Thursday, January 20, 2011

Thy shalt

When I turned on the lights in the kitchen this morning, I found the countertop covered with ants. Tiny black ants, as small as grains of salt. To me they looked like black dots. I began smushing them with my thumb. Then I took a wet paper towel and began mass murder.

But not without misgivings.

I've examined those black dots under a magnifier. Six legs. Antennae. Eyes. Bristles. Each black dot a tiny marvel of biological sophistication. I've read E. O. Wilson and Bert Holldobler's magnificent compendium The Ants, cataloging every details of the biology and behaviors of these tiny creatures. Crushing a single black dot with my thumb destroys vastly more complexity than smashing a Rolex watch with a hammer or hurling a Faberge egg against the wall.

Although we can see glimmers of moral behavior in some of the "higher" animals -- apes, dolphins, etc. -- humans are presumably the only creatures that have moral scruples about smushing ants. For most of the animal kingdom -- for most living beings -- it's dog eat dog, nature red in tooth and claw. The anteater has no compunctions about hoovering up ants with its snout.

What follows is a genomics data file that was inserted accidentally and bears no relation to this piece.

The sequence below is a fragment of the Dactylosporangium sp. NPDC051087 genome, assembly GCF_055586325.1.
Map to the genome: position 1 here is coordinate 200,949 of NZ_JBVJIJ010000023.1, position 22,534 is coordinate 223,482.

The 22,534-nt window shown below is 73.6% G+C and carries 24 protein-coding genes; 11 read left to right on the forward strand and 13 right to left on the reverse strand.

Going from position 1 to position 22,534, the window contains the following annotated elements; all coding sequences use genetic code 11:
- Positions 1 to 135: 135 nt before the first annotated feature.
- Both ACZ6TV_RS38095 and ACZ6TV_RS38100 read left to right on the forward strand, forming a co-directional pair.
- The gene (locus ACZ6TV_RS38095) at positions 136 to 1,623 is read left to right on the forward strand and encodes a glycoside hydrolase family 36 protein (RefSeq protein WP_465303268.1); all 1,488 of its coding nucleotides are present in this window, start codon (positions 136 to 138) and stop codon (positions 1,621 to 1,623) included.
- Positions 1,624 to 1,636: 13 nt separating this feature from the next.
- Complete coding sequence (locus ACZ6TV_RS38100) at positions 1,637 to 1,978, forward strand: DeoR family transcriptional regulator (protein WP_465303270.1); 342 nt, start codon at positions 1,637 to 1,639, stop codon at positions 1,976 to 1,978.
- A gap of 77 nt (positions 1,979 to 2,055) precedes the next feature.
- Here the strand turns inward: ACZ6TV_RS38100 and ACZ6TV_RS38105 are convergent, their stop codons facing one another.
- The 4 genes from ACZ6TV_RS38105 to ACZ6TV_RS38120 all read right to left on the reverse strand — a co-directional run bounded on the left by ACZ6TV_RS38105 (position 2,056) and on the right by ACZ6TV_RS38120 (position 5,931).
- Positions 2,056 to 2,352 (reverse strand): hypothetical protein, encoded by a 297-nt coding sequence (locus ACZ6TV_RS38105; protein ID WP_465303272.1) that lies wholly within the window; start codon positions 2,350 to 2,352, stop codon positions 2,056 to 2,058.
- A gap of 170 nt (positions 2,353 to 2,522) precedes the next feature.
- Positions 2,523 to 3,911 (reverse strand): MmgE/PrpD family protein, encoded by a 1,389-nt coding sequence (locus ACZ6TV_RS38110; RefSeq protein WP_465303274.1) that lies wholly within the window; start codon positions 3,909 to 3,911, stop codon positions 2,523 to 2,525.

Whence out moral sense?

The Golden Rule seems so universal among humans that it would appear to be innate -- that is, a product of natural selection. Which is to say, the religious naturalist need make no reference to "higher powers" to feel a moral imperative in her life. Moses did not come down from the mountain with a tablet that said "Do not smush ants." Jesus never mentioned ants in the Sermon on the Mount. Whatever misgivings I felt in the kitchen this morning had their origin in my naturalist's sense of the unity of creation, of the "rightness" of what is. And the more I have learned about the creation -- the biology and habits of ants, for example -- the more my moral sense has been sharpened.

The electron microscope image above of an ant's eye more effectively stimulates my sense of ethical responsibility -- to all of creation -- than any supposed instruction from on high.


(The image above is reproduced from the web site of the Berkeley Research Company.)